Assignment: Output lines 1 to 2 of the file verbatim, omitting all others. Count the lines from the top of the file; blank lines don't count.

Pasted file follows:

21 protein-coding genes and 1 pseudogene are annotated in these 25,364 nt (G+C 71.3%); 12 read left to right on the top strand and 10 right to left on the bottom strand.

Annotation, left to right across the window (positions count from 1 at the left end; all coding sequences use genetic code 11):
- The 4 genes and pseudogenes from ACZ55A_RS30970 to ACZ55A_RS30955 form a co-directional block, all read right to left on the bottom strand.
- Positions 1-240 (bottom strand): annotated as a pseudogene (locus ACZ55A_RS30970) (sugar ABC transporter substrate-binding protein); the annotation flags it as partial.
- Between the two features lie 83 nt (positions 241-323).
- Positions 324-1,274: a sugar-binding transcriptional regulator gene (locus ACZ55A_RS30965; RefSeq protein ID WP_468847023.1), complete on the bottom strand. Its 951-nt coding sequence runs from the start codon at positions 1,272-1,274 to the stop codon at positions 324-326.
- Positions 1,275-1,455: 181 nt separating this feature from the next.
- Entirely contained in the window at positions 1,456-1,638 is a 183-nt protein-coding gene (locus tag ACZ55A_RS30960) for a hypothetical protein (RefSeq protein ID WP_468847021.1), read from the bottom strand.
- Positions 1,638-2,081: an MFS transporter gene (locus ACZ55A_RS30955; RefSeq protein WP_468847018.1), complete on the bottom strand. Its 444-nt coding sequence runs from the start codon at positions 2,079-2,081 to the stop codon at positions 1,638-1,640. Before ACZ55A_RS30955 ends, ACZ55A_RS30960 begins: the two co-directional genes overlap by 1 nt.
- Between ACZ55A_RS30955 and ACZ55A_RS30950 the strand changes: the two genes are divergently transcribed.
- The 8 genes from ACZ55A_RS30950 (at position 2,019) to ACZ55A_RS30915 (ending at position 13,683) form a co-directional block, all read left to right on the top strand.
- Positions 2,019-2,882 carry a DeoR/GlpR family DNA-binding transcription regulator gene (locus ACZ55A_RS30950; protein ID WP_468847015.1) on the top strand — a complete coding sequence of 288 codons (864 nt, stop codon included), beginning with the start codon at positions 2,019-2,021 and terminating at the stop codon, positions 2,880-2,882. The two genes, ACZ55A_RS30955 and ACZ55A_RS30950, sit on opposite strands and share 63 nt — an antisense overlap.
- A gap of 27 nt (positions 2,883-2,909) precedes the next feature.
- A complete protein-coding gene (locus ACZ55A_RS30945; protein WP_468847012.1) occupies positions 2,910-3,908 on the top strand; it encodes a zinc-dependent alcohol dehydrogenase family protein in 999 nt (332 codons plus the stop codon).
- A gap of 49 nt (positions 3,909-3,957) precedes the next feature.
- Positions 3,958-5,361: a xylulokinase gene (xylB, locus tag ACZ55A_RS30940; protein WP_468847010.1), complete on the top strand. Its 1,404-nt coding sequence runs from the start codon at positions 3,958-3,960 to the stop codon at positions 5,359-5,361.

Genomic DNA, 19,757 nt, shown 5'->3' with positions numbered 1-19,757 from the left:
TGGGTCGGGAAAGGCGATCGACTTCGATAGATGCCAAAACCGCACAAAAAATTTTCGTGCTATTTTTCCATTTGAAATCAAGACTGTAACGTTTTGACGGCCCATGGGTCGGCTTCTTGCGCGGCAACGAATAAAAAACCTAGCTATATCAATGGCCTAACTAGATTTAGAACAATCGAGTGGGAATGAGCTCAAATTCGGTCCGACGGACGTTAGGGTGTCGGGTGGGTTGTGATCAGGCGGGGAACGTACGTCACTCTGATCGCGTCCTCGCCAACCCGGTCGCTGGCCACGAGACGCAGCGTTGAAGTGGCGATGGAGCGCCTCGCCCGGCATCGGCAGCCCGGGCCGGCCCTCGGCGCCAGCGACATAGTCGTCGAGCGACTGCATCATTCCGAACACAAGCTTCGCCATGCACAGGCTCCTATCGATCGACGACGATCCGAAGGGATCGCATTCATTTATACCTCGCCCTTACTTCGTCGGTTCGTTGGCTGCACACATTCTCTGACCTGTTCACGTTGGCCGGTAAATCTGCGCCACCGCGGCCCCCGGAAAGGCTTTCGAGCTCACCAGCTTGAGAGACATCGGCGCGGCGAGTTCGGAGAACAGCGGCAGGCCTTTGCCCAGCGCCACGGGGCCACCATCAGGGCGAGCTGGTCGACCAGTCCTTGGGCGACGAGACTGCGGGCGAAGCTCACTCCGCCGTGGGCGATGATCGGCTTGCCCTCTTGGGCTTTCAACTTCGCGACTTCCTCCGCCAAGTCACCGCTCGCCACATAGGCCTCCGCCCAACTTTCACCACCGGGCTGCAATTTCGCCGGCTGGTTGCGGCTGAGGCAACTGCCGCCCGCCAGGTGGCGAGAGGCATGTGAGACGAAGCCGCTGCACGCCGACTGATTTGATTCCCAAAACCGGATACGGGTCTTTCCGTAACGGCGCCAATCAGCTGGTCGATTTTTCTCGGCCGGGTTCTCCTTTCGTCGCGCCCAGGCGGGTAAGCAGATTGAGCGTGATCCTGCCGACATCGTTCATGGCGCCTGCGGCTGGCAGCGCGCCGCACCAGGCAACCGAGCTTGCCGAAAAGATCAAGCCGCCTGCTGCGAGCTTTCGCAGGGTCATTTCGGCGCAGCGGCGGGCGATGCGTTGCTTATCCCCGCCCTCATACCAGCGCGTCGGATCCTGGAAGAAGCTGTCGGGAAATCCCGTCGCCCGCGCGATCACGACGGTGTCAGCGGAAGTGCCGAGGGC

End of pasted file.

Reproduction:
21 protein-coding genes and 1 pseudogene are annotated in these 25,364 nt (G+C 71.3%); 12 read left to right on the top strand and 10 right to left on the bottom strand.

Annotation, left to right across the window (positions count from 1 at the left end; all coding sequences use genetic code 11):